When Alex Cording called Jason Murphy a little over four years ago to inform him she would be attending UW-La Crosse, it was a weight off of Murphy’s shoulders.
Murphy, now in his fifth season as the Eagles’ coach, had been hard at work with his staff to try to put together an impactful freshman class in their first full recruiting cycle. As Cording, her nine senior classmates, and the rest of the 23rd-ranked UW-L women’s soccer team prepared for its third NCAA tournament appearance this weekend, it’s safe to say that Murphy and assistants Nicole Lukic, Joe Czerniak and company have done well.
“She committed in late September, and we were a little nervous because we didn’t have anybody,” Murphy said of Cording, who scored a goal in both WIAC tournament games to help the Eagles clinch a berth in the NCAA Division III tournament.
UW-L (17-2-2) will host Wartburg (13-5-1) at 1:30 p.m. Saturday in the tournament’s opening round at the Veterans Memorial Field Sports Complex, while Knox College (Ill.) (13-4-2) and St. Thomas (Minn.) (18-2) will play just before at 11 a.m.
Leading the way, as they have for four years, will be the 10 seniors that helped transform the Eagles’ program, which has won 63 games as a class versus the 26 won by UW-L in the four seasons prior to their arrival.
“When we got hired, we sat down as a staff and said that we knew we had to do something special with this group,” said Murphy, who along with his coaches, were named the 2018 WIAC staff of the year. “We knew that we had to go out and find some difference makers in a variety of positions.”
Included in the group are Margaret Harings, the two-time WIAC offensive player of the year and her counterpart in Maya Schmitt, who has won each of the past two WIAC defensive player of the year awards. Six others have won all-conference honors in their four seasons, in additional to multiple regional and national recognition.
The now-senior group found success right away, turning a 5-8-5 record in 2014 into a 12-7-2 mark in their freshman year of 2015, which culminated in the program’s first NCAA tournament berth.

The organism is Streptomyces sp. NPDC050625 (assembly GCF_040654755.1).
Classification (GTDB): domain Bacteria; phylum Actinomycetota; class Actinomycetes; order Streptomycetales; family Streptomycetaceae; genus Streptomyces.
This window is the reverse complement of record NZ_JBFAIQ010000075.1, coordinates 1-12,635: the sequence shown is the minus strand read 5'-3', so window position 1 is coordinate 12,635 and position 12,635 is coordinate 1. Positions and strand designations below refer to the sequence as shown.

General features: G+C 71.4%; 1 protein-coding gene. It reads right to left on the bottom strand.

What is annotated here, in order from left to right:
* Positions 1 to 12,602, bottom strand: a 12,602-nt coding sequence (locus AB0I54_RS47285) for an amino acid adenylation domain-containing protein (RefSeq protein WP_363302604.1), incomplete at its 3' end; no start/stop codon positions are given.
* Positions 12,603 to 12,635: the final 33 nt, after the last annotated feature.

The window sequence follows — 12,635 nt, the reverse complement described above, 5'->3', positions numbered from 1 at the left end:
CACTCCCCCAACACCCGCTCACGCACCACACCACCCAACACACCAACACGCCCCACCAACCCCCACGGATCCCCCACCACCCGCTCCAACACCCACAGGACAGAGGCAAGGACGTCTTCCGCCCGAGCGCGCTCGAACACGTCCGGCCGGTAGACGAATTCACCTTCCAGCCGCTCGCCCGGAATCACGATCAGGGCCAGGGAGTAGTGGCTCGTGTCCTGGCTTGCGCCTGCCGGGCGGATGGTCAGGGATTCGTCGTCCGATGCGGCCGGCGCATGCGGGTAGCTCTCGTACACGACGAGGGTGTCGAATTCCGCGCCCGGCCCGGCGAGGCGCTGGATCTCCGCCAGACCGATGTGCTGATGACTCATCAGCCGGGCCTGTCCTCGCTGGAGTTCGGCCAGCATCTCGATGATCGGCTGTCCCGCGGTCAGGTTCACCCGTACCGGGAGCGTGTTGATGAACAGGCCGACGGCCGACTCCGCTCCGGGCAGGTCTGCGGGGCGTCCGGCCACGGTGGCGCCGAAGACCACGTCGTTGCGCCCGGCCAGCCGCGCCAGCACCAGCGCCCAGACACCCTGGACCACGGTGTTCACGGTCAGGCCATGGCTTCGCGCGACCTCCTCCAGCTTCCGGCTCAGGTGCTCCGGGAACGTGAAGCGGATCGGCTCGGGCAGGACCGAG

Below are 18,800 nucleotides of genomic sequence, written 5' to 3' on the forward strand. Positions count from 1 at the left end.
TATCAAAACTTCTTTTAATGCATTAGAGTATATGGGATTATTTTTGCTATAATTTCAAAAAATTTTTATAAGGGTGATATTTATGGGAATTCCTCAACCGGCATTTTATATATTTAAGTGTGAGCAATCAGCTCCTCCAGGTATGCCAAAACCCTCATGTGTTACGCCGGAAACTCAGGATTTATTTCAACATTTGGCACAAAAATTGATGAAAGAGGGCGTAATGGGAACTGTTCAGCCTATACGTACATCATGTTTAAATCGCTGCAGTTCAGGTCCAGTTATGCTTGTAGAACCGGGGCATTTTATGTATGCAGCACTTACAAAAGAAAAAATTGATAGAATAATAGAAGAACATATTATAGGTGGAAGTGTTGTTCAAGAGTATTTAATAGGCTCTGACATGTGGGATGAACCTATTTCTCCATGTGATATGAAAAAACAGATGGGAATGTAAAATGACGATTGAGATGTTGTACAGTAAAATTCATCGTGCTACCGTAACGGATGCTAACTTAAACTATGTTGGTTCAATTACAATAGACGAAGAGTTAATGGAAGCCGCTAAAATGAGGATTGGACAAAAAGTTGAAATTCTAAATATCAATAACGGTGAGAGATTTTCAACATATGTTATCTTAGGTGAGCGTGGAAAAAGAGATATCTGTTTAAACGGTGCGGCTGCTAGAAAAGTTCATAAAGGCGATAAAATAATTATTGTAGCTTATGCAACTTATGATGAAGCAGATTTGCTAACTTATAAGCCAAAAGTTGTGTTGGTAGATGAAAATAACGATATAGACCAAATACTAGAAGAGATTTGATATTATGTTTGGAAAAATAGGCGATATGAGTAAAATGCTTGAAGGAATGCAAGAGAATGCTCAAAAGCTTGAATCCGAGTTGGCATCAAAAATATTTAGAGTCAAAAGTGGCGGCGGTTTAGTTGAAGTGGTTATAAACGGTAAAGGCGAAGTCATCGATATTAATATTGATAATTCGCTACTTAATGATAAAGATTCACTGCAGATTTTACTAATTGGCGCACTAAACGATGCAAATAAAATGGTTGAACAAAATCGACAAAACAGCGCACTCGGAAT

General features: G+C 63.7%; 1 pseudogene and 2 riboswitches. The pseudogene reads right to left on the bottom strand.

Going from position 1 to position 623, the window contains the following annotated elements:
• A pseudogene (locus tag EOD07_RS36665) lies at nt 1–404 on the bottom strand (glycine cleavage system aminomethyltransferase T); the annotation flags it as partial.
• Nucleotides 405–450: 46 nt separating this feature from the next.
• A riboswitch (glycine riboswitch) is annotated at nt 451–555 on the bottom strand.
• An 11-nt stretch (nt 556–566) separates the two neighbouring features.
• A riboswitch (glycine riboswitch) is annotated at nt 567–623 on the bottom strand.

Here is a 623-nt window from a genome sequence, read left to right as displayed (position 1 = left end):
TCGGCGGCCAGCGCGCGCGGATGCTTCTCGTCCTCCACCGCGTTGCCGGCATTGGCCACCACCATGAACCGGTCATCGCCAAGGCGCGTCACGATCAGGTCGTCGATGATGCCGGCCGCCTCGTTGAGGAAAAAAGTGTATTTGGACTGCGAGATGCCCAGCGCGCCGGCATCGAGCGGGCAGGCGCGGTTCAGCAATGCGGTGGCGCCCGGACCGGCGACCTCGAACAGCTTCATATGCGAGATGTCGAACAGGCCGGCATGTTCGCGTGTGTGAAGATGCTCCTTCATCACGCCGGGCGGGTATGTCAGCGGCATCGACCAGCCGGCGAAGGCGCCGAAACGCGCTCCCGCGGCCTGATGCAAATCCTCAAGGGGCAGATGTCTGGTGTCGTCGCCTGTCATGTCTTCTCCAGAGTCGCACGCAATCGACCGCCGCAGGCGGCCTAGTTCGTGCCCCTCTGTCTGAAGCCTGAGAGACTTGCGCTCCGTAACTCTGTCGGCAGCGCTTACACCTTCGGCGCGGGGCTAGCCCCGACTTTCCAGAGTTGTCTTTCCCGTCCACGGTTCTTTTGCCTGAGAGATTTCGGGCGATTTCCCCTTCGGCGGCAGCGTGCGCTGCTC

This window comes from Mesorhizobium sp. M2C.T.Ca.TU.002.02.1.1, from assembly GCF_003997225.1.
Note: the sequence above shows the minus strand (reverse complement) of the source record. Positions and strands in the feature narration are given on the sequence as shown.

“As a freshman, you don’t really understand it,” Cording said. “We knew we had something special, but not to this extent. We broke records our freshman year and made it to the national tournament, but as a freshman, you don’t truly know what that means. Three or four years later, we know what it’s like, and we understand the impact it had looking back.”
Senior defender and team captain Mary Mansker, who has helped anchor a defense that has led the Eagles to a 9-1-1 record at home this season, echoed her teammate’s sentiment.
“Coach says it all the time, that you were freshman and you didn’t know what you had done to the program,” Mansker said. “We had no idea. We were just playing soccer. A lot of us got a lot of minutes early on in our freshman years, and that’s not typical at a high level. We didn’t know what we were doing, but once we got a taste of it, we just wanted to keep going.”
Success came relatively quickly, but how was Murphy able to convince the group that it was possible to turn the program around?
“Honestly, it was the mentality that he was going to make this program something in a few years,” Mansker said of Murphy’s sales pitch. “He said that he had a big group of us coming in, and there’s 10 left, so he must be doing something right. I think it was his attitude of what he wanted to do with the program that was really convincing, and obviously, he’s done a great job.”
With anywhere from just 90 minutes to a multi-week run through the tournament remaining, the sentimentality of the senior class isn’t lost on the Eagles’ coach.
“I’m going to miss these guys, but they’re like my kids,” Murphy said. “I have a son of my own now, but I’ve watched them grow up. I’ve got relationships with their parents and their siblings so for me, it’s been a hard thing coming. We know it’s going to end at some point, and we just hope it’s in December.”